The ODT says the investigation into fraud at the DCC offers a salutary lesson:
Deloitte’s report into fraud at the Dunedin City Council has proved as damning as suspected.
Not only did it involve the pocketing of money from the sale of 152 vehicles, but it appears former team leader Brent Bachop was at the ”centre of” other potential issues.
The debacle is an indictment on the council and a serious warning to others.
Supposedly, the council had systems and checks, but they failed spectacularly.
It is almost beyond belief that suspect dealings worth at least $1.59 million, and possible considerably much more, took place.
What makes it worse is the way several ”red flags” were ignored or investigated insufficiently.
These included Mr Bachop’s excessive lifestyle as well as questions over the years, including from Cr Lee Vandervis.
While these flags were flying, down the road at the then Otago District Health Board, Michael Swann’s place in a $16.9 million fraud was being uncovered and receiving extensive publicity.
His case should have acted as a sharp warning to other large organisations.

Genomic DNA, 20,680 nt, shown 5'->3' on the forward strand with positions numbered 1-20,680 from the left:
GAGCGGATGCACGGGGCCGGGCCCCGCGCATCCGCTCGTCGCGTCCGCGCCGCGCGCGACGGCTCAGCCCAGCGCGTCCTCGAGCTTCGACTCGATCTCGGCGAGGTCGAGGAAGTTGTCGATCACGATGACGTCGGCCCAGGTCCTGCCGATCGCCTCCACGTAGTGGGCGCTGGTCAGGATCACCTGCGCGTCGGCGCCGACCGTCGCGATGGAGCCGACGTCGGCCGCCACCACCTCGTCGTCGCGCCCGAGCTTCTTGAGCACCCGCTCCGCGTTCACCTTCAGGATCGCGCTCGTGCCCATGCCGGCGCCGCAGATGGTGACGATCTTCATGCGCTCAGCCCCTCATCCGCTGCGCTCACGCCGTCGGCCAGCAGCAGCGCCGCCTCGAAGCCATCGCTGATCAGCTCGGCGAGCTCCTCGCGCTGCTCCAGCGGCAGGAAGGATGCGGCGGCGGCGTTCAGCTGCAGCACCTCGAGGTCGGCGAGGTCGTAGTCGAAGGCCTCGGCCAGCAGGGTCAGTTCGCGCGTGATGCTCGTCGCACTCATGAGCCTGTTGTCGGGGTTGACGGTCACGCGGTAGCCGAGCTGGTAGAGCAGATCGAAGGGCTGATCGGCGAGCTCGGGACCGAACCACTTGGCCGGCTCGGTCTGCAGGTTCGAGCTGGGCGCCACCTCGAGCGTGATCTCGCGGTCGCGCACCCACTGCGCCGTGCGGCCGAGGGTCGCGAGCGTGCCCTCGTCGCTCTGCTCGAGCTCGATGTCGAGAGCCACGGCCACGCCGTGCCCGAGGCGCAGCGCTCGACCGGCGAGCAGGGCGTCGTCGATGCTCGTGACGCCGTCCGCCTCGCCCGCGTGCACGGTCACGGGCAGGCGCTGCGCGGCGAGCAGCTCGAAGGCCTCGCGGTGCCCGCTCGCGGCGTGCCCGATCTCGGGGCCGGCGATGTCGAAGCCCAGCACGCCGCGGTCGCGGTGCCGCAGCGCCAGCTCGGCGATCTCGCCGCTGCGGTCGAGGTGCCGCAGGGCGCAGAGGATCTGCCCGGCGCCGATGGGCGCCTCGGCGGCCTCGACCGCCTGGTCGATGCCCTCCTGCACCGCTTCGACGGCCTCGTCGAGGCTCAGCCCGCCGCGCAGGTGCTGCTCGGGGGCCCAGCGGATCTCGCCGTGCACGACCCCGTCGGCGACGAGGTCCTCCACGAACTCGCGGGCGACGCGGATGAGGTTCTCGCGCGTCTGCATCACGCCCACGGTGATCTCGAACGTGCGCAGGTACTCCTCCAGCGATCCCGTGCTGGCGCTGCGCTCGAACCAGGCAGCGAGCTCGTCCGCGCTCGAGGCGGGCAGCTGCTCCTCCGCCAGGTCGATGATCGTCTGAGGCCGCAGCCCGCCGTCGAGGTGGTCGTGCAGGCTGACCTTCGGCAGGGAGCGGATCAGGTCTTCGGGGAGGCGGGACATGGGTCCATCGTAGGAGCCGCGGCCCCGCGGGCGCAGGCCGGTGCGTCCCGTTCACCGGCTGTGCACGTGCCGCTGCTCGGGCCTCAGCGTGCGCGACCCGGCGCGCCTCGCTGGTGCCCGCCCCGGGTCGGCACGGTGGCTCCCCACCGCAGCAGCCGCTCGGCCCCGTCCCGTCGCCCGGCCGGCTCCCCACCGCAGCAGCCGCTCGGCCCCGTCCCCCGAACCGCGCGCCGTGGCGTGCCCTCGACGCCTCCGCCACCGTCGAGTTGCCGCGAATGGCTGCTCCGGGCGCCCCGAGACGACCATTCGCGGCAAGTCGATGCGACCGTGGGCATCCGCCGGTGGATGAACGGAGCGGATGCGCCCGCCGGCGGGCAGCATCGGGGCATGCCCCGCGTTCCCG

Clearly, in the council’s case, it did not.
In a city renowned for its Presbyterian roots and canny business people it is hard to understand how two cases like this went undetected for so long.
The council, including Mr Bachop’s managers, generally has had good and competent staff.
But something went wrong.
Were they too slack, too trusting, too complacent?
All of the above?
A classic instance concerns the finding Mr Bachop spent $102,908 on a council card – which was also used for vehicle serving and maintenance – on miscellaneous items, including soft drinks, chips, milk, chocolate biscuits, bread and fuel for personal vehicles.
Mr Bachop’s manager regularly signed off those expenses. Giving the benefit of the doubt, it would appear the manager simply did not check the details.
Mr Bachop himself, and the council says no-one else in the council was found to be directly dishonest, was well liked and capable.
That just goes to show that other councils, institutions and organisations have to be on guard.
They not only need appropriate systems, but must follow them. . . .
Complaints about compliance costs – in both financial and time terms – are rife in an age where it too often looks like exercises box ticking ant butt covering.
But no organisation can be too careful about checking expenses and expenditure, especially when the money at stake is the public’s.
This sorry sage reflects very poorly on the council and its systems and does as the ODT says, provide a salutary lesson not just for the council but everyone with the responsibility for anyone else’s money.